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Students seek policies to accommodate non-Christian holidays

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Ahlam Ayesh, a senior in the College of Health Sciences and a practicing Muslim, always loved Marquette, but said she began to feel dissatisfied with the university upon discovering that it did not have a policy that would guarantee her an excused absence on non-Christian religious holidays.

In October, she was planning to celebrate Eid al-Fitr, the most important Islamic holiday marking the end of Ramadan, with her family and the rest of the Muslim community in Milwaukee. Although she gave her professor more than a week’s notice, she was told that she would have to miss prayer with the Muslim community because her professor would not let her skip, and later make-up, lab that day.

Frustrated by her situation, Ayesh went looking for a solution only to discover the university policy addressing the religious observances of non-Christian students does not mandate students be excused to celebrate their holy days. She also discovered that her incident was not an isolated one within Marquette’s Muslim community. Ayesh then set about trying to change the rules so that situations like this would not happen again.

I made a goal for myself that I refused to graduate before there is something implemented, some sort of policy,” Ayesh said.

While the university does not have a policy to address classes missed due to religious observances, the university Campus Ministry sends out a letter to professors at the beginning of each semester encouraging them to work with students over these potential conflicts in accordance with the university’s interest in encouraging students to freely practice their faith.

Ayesh said she does not want the university to implement a policy that completely absolves students of all class responsibilities on religious holidays, but wants to make sure that students who properly inform their instructors of a scheduling conflict are given the opportunity to make up for an absence. This sort of policy would help to accommodate religions, such as Islam, that follow different calendars, and thus see their holiday dates shift every year.

Because our Islamic holidays aren’t concrete, I think that it’s primarily the student’s responsibility to inform the professor a few days, a week, in advance,” Ayesh said. “If there is an assignment, lab (or)exam on that day it is the student’s responsibility to find a way to make that up. But at the same time, the professor should be obligated to agree to (that plan).”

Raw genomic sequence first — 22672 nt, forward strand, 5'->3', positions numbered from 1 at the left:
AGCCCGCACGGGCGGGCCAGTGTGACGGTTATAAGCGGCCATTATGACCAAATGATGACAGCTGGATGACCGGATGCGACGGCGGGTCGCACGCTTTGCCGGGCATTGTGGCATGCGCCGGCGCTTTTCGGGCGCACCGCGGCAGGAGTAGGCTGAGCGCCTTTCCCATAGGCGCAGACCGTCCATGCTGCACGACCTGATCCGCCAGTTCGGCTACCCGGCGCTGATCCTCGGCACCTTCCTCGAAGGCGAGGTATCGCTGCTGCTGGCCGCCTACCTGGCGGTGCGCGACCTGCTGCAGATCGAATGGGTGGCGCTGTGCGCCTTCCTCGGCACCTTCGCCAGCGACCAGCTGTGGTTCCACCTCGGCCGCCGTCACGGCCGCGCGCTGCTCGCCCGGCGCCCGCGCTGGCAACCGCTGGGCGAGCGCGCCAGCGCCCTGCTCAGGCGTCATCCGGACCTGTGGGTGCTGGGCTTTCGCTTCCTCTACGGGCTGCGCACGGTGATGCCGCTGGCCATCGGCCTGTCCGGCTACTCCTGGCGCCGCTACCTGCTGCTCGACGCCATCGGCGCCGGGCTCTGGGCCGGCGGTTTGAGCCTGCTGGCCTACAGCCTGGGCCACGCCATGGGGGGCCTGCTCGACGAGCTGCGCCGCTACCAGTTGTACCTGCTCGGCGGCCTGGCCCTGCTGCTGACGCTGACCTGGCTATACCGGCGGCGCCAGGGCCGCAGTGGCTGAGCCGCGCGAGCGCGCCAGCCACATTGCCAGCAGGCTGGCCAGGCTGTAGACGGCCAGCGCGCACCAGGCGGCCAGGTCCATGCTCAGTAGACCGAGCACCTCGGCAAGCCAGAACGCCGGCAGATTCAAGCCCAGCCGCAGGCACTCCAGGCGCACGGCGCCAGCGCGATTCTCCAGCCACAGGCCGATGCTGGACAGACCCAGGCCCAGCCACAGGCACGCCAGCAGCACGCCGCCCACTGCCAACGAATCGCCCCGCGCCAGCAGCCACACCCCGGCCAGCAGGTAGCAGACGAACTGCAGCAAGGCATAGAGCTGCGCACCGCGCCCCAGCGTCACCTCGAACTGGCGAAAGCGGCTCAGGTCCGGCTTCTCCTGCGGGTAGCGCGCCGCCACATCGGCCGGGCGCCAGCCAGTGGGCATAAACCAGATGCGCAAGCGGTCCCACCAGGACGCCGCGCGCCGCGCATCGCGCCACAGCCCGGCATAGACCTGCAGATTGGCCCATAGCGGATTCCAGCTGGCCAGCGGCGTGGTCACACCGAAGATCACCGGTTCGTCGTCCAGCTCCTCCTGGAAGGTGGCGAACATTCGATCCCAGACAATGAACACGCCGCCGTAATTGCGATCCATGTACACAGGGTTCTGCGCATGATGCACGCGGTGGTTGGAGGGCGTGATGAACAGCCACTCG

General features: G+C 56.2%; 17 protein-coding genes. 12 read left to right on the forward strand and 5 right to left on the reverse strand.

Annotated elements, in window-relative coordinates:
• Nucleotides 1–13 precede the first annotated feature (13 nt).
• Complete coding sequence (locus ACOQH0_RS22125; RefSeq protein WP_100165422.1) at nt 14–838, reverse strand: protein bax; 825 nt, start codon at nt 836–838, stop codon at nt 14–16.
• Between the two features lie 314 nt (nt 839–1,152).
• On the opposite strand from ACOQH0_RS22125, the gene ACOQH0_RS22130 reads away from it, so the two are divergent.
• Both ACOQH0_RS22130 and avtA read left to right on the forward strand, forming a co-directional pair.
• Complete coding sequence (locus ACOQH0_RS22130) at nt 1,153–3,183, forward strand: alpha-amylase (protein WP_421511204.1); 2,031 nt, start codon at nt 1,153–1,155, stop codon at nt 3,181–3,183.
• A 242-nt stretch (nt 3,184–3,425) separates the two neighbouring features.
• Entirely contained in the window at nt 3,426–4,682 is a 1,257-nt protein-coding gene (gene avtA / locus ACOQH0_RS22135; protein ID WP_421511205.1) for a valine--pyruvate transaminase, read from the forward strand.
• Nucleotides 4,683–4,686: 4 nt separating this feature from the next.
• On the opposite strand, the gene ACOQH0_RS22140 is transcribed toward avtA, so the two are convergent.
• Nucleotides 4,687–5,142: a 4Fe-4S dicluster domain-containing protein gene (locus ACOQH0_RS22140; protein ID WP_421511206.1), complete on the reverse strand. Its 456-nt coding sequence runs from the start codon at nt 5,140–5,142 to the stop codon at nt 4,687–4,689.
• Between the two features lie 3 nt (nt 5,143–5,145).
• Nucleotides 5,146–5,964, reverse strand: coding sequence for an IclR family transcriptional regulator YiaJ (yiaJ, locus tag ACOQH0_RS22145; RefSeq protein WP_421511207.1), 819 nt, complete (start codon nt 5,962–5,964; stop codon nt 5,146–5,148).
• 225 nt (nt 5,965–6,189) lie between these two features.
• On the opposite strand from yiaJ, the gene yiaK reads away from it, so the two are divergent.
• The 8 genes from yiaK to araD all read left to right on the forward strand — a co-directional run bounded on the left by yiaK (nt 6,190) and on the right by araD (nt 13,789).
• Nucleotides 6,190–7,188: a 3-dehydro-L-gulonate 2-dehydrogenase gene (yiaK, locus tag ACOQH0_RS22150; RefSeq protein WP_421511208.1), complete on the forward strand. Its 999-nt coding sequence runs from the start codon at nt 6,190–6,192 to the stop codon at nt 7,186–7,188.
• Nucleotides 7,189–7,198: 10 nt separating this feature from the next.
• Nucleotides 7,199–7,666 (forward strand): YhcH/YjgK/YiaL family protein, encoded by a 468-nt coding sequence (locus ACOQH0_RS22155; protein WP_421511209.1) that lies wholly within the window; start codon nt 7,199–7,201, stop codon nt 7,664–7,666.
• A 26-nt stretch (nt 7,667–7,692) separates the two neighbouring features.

A similar policy exists at Georgetown University. There, any student who may need to miss class for a religious observance “shall be excused and provided with the opportunity to make up, without unreasonable burden, any work that has been missed,” as long as the holiday falls under its pre-approved list of religious observances.  Despite the presence of this written policy, Georgetown only recommends and does not require professors to excuse students from class..

Steve Blaha, assistant director of Campus Ministry, said a formal policy of some kind would be beneficial to the university.

If we have a good environment, incoming students will see that and say, ‘Wow. Marquette’s a place worth considering,’” Blaha said. “We have a long tradition of Muslim students saying ‘Hey, the values of a Catholic Jesuit University, we share those. And it’s a great place to study.’ And Jewish Students as well. But (the number of students) could be higher.”

Blaha said he and other university administrators have been looking at policies at other universities in researching what a formal policy might look like at Marquette. He said universities with formal policies have not been shown to be necessarily more supportive of other religions or more lenient with excused absences, despite the fact that Marquette does not have an official policy. The implementation of a formal policy, Blaha said, would put the university ahead of the game.

Doing so may be advantageous for the university, which has seen a growth in the number of non-Christian students in recent years. In 2009, only 1 percent of the incoming freshman class was identified as a follower of a non-Christian religion, according to a report by the Office of Institutional Research Analysis. For the 2013 incoming freshman class, that number increased to 3 percent.

The Office of Marketing and Communication did not respond to requests for comment on this story.

In May, Ayesh will graduate with a degree in clinical lab science, meaning she likely will not see her goal fulfilled. She will be the third member of her family to graduate from Marquette after her older sister, a 2011 graduate, and her older brother, who will be graduating this May as a fifth year senior with a degree from the College of Engineering. She also has a younger sister enrolled as a sophomore and expects her younger brother to attend next fall.

Growing up in Milwaukee, my parents loved Marquette,” Ayesh said. “Even though it is a Jesuit school it has the same faith principles as any Abrahamic faith.”

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